• The roles of conserved outer-membrane proteins in SFG rickettsia pathogenesis, NIH/NIAID, $338,841.00
  • Evasion of complement-mediated killing by pathogenic rickettsial species, NIH/NIAID, $407,000.00
 Publications:
Journal Article, Academic Journal:
  • Evaluation of changes to the Rickettsia rickettsii transcriptome during mammalian infection., Riley, Sean; Pruneau, L; Martinez, Juan, 2017, PloS one , Volume: 12, Number: 8, Pages: e0182290
  • Expression of Rickettsia Adr2 protein in E. coli is sufficient to promote resistance to complement-mediated killing, but not adherence to mammalian cells., Garza, D; Riley, Sean; Martinez, Juan, 2017, PloS one , Volume: 12, Number: 6, Pages: e0179544
  • Engineering of obligate intracellular bacteria: progress, challenges and paradigms., McClure, E; Shaw, D; Carlyon, J; Ganta, R; Noh, S; Wood, D; Bavoil, P; Brayton, K; Martinez, Juan; McBride, J; Valdivia, R; Munderloh, U, 2017, Nature reviews. Microbiology
  • The <i>Rickettsia conorii</i> Adr1 Interacts with the C-Terminus of Human Vitronectin in a Salt-Sensitive Manner., Fish, A; Riley, Sean; Singh, B; Riesbeck, K; Martinez, Juan, 2017, Frontiers in cellular and infection microbiology , Volume: 7, Pages: 61
  • Differences in Intracellular Fate of Two Spotted Fever Group Rickettsia in Macrophage-Like Cells., Curto, P; Simões, I; Riley, Sean; Martinez, Juan, 2016, Frontiers in cellular and infection microbiology , Volume: 6, Pages: 80
  • Nonselective Persistence of a Rickettsia conorii Extrachromosomal Plasmid during Mammalian Infection., Riley, S; Fish, A; Garza, D; Banajee, K; Harris, E; Del Piero, Fabio; Martinez, Juan, 2016, Infection and immunity , Volume: 84, Number: 3, Pages: 790-7
  • Electrotransformation and clonal isolation of Rickettsia species, Riley, Sean; Macaluso, Kevin; Martinez, Juan, 2015, Current Protocols in Microbiology , Volume: 39, Number: 3A.6, Pages: 1-20
  • Failure of a heterologous recombinant Sca5/OmpB protein-based vaccine to elicit effective protective immunity against Rickettsia rickettsii infections in C3H/HeN mice., Riley, S; Cardwell, M; Chan, Y; Pruneau, L; Del Piero, Fabio; Martinez, Juan, 2015, Pathogens and disease , Volume: 73, Number: 9, Pages: ftv101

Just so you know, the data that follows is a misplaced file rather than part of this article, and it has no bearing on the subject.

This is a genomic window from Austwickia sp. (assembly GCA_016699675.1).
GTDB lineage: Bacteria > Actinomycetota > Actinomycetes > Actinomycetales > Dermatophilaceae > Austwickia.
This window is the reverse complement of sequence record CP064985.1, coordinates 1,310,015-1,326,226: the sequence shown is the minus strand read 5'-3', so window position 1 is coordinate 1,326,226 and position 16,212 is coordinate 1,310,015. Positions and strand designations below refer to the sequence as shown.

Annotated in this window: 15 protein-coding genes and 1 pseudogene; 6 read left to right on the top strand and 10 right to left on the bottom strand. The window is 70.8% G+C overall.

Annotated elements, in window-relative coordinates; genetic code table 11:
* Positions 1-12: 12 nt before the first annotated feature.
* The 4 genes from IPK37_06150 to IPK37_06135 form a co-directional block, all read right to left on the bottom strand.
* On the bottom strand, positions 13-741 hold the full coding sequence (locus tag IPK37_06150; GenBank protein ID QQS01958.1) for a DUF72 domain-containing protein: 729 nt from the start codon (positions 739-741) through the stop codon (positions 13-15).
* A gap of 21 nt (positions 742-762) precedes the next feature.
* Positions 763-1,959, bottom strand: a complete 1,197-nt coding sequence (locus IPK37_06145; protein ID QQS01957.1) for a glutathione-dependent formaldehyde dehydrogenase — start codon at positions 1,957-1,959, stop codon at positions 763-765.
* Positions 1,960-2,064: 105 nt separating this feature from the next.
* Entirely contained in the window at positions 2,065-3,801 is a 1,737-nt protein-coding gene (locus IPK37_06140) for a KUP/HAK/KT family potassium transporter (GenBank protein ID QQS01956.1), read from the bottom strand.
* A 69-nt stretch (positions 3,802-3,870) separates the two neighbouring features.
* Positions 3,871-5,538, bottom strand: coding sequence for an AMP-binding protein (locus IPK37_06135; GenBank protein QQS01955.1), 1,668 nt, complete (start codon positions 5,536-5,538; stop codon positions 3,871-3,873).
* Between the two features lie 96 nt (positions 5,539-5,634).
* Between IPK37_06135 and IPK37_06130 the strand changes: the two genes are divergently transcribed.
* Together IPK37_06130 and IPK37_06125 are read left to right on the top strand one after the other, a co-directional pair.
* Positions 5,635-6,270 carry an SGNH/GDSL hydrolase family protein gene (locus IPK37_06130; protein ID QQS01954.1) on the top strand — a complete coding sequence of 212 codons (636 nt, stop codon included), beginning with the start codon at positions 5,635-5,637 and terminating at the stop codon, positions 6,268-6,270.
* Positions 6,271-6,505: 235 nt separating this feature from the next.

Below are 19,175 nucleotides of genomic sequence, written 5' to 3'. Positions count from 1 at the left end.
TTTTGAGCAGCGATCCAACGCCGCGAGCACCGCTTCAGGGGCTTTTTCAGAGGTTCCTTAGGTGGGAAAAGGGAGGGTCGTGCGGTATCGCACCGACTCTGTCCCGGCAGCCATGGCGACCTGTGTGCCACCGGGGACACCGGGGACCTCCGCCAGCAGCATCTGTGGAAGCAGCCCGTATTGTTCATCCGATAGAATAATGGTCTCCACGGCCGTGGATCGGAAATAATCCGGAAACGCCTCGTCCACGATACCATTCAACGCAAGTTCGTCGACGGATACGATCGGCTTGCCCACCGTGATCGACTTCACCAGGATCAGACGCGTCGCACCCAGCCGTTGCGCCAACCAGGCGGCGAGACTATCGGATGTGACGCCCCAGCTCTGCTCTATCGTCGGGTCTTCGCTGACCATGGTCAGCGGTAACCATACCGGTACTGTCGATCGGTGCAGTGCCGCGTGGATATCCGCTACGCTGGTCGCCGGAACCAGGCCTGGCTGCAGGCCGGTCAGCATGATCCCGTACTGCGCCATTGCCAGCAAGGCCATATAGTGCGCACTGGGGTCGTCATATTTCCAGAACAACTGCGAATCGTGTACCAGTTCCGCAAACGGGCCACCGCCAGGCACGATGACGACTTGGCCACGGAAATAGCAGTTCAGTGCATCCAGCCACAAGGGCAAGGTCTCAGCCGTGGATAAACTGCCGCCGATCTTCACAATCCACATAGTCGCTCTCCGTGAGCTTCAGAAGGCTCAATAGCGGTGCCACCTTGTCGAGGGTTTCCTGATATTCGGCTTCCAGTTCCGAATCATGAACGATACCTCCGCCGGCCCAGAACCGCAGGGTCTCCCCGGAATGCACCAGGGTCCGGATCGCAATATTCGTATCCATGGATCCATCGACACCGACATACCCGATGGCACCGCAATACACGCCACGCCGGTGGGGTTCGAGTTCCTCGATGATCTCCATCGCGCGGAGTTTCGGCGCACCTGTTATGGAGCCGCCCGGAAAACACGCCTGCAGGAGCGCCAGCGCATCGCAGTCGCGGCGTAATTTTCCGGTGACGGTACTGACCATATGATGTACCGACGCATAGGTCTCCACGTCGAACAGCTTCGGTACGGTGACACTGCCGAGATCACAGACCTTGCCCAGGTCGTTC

• Structure of RC1339/APRc from Rickettsia conorii, a retropepsin-like aspartic protease, Li, M; Gustchina, A; Cruz, Rui; Simoes, M; Curto, Pedro; Martinez, Juan; Faro, C; Simoes, Isaura; Wlodawer, Alexander, 2015, Acta Crystallografica D Biological Crystallography , Volume: 71, Number: Part 10, Pages: 2109-2118
  • RC1339/APRc from Rickettsia conorii is a novel aspartic protease with properties of retropepsin-like enzymes, Martinez, Juan; Riley, Sean; Simoes, Isaura; Cruz, Rui; Huegsen, Pitter; Wlodower, Alexander; Faro, Carlos; Overall, Christopher, 2014, PLoS Pathogens
  • Host-directed antimicrobial drugs with broad-spectrum efficacy against intracellular bacterial pathogens, Martinez, Juan; Czyz, Daniel; Potluri, Lakshmi; Gupta, Neeta; Riley, Sean; Steck, Theodore; Crosson, Sean; Shuman, Howard; Gabay, Joelle, 2014, mBio
  • Pathogenic Rickettsia species acquire vitronectin from human serum to promote resistance to complement mediated killing, Martinez, Juan; Riley, Sean; Patterson, Jennifer; Nava, Samantha, 2013, Cellular Microbiology , Volume: 16, Number: 6, Pages: 849-61
  • OmpA-mediated rickettsial adherence to and invasion of human endothelial cells is dependent upon interaction with α2β1 integrin., Hillman, Jr, R; Baktash, Y; Martinez, Juan, 2013, Cellular microbiology , Volume: 15, Number: 5, Pages: 727-41
  • Identification and characterization of the mammalian association and actin-nucleating domains in the Rickettsia conorii autotransporter protein, Sca2., Cardwell, M; Martinez, Juan, 2012, Cellular microbiology , Volume: 14, Number: 9, Pages: 1485-95
  • The rickettsial OmpB β-peptide of Rickettsia conorii is sufficient to facilitate factor H-mediated serum resistance., Riley, Sean; Patterson, J; Martinez, Juan, 2012, Infection and immunity , Volume: 80, Number: 8, Pages: 2735-43
  • Molecular basis of immunity to rickettsial infection conferred through outer membrane protein B., Chan, Y; Riley, Sean; Chen, E; Martinez, Juan, 2011, Infection and immunity , Volume: 79, Number: 6, Pages: 2303-13
  • Adherence to and invasion of host cells by spotted Fever group rickettsia species., Chan, Y; Riley, Sean; Martinez, Juan, 2010, Frontiers in microbiology , Volume: 1, Pages: 139
  • The Rickettsia conorii autotransporter protein Sca1 promotes adherence to nonphagocytic mammalian cells., Riley, Sean; Goh, K; Hermanas, T; Cardwell, M; Chan, Y; Martinez, Juan, 2010, Infection and immunity , Volume: 78, Number: 5, Pages: 1895-904